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Winner of the WordSmitten2007 TenTen Award for Fiction
Our annual short story award winners are featured in the
Native Shore Fiction section of WordSmitten.com under the wings
of angels, perhaps, but most certainly under the watchful eye of the native curlew.

Same Thing, Only Different
By Andrew Davis

There were seventy-six people in my high school graduating class. There are no more than seventy-four left. More than two may have died by now; I don't know. I do know that Janet and Russ were the first to die.

Janet was a small girl. Our senior year in high school she weighed around ninety pounds. Her long, black hair hung straight down around her blue eyes. She always highlighted those blue eyes with too much blue make-up. Her skin was average in color, with just a few freckles here and there. She had a small button nose. She bounced when she walked. She
was cute; but didn't think she was cute.

I had a terrible crush on her.

Russ was the perfect example of Wisconsin farm country good looks. He was about six-one and well built, but not at all muscle bound. He had reddish blond hair with just a touch of natural curl. The hair matched his mustache and beard perfectly. Even in high school he had a mustache and a little beard. He was handsome, and had learned to carry it well.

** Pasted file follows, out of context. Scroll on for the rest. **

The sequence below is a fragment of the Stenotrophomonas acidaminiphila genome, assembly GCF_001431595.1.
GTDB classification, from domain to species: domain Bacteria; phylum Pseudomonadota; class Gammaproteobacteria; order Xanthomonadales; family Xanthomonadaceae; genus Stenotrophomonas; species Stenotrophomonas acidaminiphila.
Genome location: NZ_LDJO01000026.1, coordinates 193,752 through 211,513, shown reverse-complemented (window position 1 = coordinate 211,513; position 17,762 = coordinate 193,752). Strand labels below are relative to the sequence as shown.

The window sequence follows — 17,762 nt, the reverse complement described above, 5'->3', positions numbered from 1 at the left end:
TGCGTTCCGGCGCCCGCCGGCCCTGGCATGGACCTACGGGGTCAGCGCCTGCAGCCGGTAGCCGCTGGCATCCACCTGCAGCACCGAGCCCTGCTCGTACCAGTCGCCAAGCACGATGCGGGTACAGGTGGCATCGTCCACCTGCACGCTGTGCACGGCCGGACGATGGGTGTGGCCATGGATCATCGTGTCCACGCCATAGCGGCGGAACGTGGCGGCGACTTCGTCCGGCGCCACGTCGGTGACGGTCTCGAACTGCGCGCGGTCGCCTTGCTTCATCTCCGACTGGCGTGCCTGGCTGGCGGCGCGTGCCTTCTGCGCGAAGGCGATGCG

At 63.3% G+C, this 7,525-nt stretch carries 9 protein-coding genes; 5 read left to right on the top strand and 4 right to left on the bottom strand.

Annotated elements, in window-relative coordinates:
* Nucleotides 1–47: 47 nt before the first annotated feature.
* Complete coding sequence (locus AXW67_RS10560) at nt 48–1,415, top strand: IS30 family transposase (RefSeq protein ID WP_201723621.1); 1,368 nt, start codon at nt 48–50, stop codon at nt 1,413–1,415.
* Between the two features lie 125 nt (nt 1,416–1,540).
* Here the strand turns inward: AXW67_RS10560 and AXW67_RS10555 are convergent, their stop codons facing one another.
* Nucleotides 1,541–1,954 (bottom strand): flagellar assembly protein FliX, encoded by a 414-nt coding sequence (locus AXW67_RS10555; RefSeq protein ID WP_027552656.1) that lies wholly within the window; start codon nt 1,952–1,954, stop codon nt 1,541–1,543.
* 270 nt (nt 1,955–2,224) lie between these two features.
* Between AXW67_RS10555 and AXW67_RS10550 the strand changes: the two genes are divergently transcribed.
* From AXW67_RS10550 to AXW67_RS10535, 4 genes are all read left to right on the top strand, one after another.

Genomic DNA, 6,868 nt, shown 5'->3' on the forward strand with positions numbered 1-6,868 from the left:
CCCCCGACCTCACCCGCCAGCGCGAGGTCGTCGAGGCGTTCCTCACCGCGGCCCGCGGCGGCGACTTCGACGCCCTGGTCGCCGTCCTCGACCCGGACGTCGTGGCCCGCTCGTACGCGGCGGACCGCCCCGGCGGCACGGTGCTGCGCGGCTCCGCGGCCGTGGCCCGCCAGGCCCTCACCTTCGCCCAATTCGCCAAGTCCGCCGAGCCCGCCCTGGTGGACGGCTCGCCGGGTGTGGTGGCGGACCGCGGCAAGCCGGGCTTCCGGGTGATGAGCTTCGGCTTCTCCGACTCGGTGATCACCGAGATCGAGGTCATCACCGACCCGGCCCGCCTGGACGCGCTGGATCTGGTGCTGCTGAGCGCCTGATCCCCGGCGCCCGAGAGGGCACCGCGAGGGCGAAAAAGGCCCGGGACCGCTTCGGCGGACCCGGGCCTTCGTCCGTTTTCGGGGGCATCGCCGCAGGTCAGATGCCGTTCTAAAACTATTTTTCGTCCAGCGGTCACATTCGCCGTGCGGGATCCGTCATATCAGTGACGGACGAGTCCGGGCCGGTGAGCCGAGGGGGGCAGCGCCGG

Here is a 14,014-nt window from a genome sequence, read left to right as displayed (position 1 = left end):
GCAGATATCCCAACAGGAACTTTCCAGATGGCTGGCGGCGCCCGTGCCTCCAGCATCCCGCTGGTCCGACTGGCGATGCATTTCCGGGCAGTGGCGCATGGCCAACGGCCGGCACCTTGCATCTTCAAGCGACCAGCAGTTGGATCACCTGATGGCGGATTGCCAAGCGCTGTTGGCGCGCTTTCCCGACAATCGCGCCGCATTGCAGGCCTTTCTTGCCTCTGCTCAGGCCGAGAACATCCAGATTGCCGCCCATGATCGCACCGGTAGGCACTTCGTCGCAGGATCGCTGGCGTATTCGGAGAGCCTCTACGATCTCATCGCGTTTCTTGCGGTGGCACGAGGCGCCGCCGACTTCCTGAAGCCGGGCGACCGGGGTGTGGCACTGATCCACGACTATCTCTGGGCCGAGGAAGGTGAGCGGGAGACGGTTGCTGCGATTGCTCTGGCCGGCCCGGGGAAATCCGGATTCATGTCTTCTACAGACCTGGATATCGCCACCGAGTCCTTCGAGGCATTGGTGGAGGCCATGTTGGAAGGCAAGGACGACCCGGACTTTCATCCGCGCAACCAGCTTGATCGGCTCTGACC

I hated him.

Late in her sophomore year Janet began to keep a journal. It started in a spiral notebook, just something to keep her thoughts in. The bulk of the early material consisted of song lyrics transcribed from the radio.

There were poems written by other people. Now and again an original poem or comment would show up. As the summer and her junior year went by the outside material was less and less and the self-authored pieces increased. By Christmas of that year the notebooks were full of her poetry. I wrote a bit back then and out of a shared interest I got to
read that poetry. My crush quickly turned to infatuation.

Russ played football, and basketball, and baseball. He played them all very well. The two most successful plays our football team ran were "Run Russ Right" and "Run Russ Left." He was captain of the basketball squad. The year the baseball team went to the regional playoffs he was a key member of the squad.

He handled himself with a sportsman's grace when he played those games. He also had a true sportsman's attitude. He was a good winner and he was a good loser. He played fair, and he played hard, and he respected other people's efforts, even if that other person had very little natural talent, like me. He accepted my desire, even if I lacked ability. My
hatred slowly turned to respect.

During Janet's senior year I began to see references to love and pain and a broken heart in her work. I thought I began to see me in there. A particularly painful piece appeared in her journal one day. Someone wasn't returning her love. She felt rejected and alone. Ignorantly and egotistically I asked her if I had done something to hurt her. No, she said.

"Funny," she said, "How those that should worry don't, and those that shouldn't do."